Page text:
Thoughts On Living Off the Land on the Texas Coast, Including Sharks, Jellyfish, Crabs and Stingrays
While many take summer vacations to all-inclusive resorts, last week we pointed the family covered wagon to an incredibly sleepy fishing village near East Matagorda Bay. Since we were out of arm's reach of convenient fast food -- the nearest drive-thru being a half-hour drive -- I (jokingly) told the kids this was a great opportunity learn a little bit about living off the land. "Let's try to catch our food."
Added to that, I explained that in case of a zombie apocalypse, they should run for the coast because it's a virtual buffet.
Luckily, we stopped at an H.E.B. on the way down so we had actual food to eat or we certainly would have lost weight on vacation, which would have been nightmarish.
Here are some things I learned during our summer vacation and how I wouldn't last one day living off the land or sea.
1. While at the beach, watching a man wade-fishing 50 yards from where your kids are swimming reel in a 5-foot-long black tip shark can put a big damper on a day of frolicking in the surf, but leads to an amazing sand castle contest.
2. Watching a powerful and amazing black tip shark flail on the sand while tiny waves tease its back fin is actually a bit heartbreaking.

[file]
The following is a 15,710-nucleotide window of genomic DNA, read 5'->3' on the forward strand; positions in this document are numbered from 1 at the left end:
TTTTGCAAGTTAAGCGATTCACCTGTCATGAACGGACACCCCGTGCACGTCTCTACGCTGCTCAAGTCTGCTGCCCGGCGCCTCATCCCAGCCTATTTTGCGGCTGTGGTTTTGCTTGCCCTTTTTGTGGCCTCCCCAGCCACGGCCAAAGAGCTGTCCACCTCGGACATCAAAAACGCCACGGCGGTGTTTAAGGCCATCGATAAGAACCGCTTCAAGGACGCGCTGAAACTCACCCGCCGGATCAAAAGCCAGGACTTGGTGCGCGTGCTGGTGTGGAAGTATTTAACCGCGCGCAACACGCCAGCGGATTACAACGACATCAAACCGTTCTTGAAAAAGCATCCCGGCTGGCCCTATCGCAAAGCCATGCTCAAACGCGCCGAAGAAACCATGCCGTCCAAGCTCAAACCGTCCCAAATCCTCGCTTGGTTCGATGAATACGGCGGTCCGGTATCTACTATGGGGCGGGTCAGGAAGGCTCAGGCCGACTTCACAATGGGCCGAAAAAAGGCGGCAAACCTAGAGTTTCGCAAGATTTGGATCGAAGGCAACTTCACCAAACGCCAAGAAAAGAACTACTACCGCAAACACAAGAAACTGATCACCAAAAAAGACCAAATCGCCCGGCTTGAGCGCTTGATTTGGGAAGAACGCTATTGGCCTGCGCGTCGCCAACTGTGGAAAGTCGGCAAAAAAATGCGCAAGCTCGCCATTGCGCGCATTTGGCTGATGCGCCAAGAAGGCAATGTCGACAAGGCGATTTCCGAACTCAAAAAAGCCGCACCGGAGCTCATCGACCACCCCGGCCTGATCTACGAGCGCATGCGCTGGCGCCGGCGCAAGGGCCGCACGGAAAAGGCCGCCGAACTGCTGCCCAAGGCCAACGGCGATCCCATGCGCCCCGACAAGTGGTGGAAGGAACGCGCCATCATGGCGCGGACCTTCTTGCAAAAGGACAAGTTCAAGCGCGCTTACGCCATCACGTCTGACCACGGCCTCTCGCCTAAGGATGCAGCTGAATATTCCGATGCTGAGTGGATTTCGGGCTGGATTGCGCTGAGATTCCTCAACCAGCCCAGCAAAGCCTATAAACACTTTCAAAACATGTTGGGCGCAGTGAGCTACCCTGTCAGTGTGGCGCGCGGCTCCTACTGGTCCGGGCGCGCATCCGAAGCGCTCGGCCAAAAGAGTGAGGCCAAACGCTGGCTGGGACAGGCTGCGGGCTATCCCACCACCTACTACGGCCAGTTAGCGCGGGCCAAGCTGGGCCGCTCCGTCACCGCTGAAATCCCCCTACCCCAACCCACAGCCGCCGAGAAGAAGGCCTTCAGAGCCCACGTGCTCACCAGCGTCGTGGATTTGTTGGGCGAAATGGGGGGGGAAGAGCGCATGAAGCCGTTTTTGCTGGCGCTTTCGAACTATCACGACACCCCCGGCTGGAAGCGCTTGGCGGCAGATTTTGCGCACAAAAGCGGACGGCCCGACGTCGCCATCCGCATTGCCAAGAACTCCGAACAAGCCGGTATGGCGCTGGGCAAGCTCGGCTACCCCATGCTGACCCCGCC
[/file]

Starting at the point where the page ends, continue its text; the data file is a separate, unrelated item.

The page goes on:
3. Fishermen who filet 5-foot-long black tip sharks (which is an old shark and the meat probably isn't that great anyway) and then leave the shark on the beach to rot all day in the sun cheat that amazing creature of any amount of dignity by reducing it to a gory public spectacle.
4. Only slightly more enervating than watching said shark being reeled in is watching another fisherman 50 yards the other way snap a line as he tries to reel in something even bigger. How could something be even bigger?
5. While I'm certainly no marine biologist, I sense a correlation between big sharks and dozens of kamikaze birds frantically diving into the water in the same area. At this point, it's been noted: We're in their world.
6. Stingrays are here and there and everywhere. And if you hook one while trout fishing in the bay, releasing it is extremely tedious business. Oh, we saw one of those get reeled in on the beach too. Good times.
7. Jellyfish are here and there and everywhere too. Seriously, always have a pool key code for a backup plan.
8. Catching crabs with chicken necks tied to bamboo poles is oddly serene and peaceful.
9. Preparation is key. If you catch a few keeper-crabs, be completely prepared for everything involved in keeping them alive until it's time to cook them. Or just let them go right away. (Yeah, just let them go.)
10. Always, always, always wear proper shoes on a boat. Pushing a bay boat off an oyster reef ain't for flip-flops. (For the record, I had on proper shoes.)
11. No matter how abundant and flourishing sea life may appear to be, it's never easy.